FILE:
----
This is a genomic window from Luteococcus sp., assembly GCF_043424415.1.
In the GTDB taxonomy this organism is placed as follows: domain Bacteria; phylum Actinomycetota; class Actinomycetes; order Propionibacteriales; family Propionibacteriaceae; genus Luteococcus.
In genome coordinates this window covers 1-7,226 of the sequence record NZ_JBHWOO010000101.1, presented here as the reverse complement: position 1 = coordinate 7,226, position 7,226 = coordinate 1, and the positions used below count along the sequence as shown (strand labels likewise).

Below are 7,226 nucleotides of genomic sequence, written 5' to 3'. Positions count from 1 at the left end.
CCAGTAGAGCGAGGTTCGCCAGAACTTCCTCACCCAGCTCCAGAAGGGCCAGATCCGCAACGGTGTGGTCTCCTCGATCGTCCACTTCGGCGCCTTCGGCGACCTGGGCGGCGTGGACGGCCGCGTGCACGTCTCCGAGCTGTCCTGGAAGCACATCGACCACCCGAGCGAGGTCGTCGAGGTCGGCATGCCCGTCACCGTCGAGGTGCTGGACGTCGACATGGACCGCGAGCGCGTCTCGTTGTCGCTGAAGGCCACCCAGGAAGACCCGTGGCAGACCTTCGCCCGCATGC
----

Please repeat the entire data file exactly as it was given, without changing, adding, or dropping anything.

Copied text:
This is a genomic window from Luteococcus sp., assembly GCF_043424415.1.
In the GTDB taxonomy this organism is placed as follows: domain Bacteria; phylum Actinomycetota; class Actinomycetes; order Propionibacteriales; family Propionibacteriaceae; genus Luteococcus.
In genome coordinates this window covers 1-7,226 of the sequence record NZ_JBHWOO010000101.1, presented here as the reverse complement: position 1 = coordinate 7,226, position 7,226 = coordinate 1, and the positions used below count along the sequence as shown (strand labels likewise).

Below are 7,226 nucleotides of genomic sequence, written 5' to 3'. Positions count from 1 at the left end.
CCAGTAGAGCGAGGTTCGCCAGAACTTCCTCACCCAGCTCCAGAAGGGCCAGATCCGCAACGGTGTGGTCTCCTCGATCGTCCACTTCGGCGCCTTCGGCGACCTGGGCGGCGTGGACGGCCGCGTGCACGTCTCCGAGCTGTCCTGGAAGCACATCGACCACCCGAGCGAGGTCGTCGAGGTCGGCATGCCCGTCACCGTCGAGGTGCTGGACGTCGACATGGACCGCGAGCGCGTCTCGTTGTCGCTGAAGGCCACCCAGGAAGACCCGTGGCAGACCTTCGCCCGCATGC